Maybe photographer Jeff Friesen is Banksy. I don’t have any real reason to believe that this is the case, but all Banksy-adjacent content should include some unfounded speculation about the mysterious artist’s true identity, so that’s my duty dispensed with.
Here’s something I know for a fact about Friesen: He has put together a book entitled Bricksy: Unauthorized Underground Brick Street Art. The $15 tome features 84 Lego scenes, each of which is based on one of Banksy’s works. Friesen has some priors in this regard. The Canadian photographer’s last book, United States of LEGO®: A Brick Tour of America, recast classic American tropes and scenes using the famous Danish children’s toys. And really the leap from making an Americana diorama to a Banksy street isn’t that large; both are works of satire though the extent to which they are self-aware is definitely up for debate.
At least Friesen seems to be in on the joke. Although LEGO is a flexible medium, it does tend to subsume all source material to its aesthetic. Consequently, Friesen’s dioramas, which already took a fair amount of creative license in reimagining Banksy’s work, all look like a mildly subversive LEGO village. One might ask whether this makes Banksy’s work edgier or more milquetoast: I leave that question to you, dear reader.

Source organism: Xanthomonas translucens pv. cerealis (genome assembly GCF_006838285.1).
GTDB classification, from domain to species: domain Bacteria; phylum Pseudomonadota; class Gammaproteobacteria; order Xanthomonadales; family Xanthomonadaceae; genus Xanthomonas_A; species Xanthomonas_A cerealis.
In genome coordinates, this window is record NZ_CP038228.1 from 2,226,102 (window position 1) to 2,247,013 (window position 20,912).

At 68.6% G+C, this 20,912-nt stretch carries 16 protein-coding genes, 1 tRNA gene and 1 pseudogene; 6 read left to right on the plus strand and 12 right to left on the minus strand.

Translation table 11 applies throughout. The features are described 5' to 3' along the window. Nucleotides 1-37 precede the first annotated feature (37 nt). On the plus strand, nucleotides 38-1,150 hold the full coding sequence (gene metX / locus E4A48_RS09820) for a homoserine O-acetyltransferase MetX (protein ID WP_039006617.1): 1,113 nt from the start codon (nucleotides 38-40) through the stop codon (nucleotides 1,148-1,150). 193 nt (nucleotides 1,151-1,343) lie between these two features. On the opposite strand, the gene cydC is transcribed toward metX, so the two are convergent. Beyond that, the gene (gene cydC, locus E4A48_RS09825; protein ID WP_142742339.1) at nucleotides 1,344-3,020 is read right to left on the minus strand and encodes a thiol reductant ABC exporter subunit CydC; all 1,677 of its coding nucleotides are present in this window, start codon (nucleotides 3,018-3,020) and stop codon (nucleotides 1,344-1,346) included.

Maybe Bricksy is the perfect distillation of Banksy’s oeuvre. (Shit, did I just call it that?) Whereas the maximalist Dismaland sought to get at the themes and convoluted commercialism of Banksy’s work through little more than sprawl, Friesen’s tableaus suggest that the artist’s body of work is fundamentally compact. Little images of Banksy’s works dot the top corner of each page like a stamp. The size seems apt. If you reduced Banksy’s work any more, you’d just have a wad of cash.
(Bonus alternate theory: Bricksy is actually the work of Ai Weiwei, because LEGO only supports some forms of artistic expression. Suddenly the Friesen-as-Banksy theory seems borderline credible.)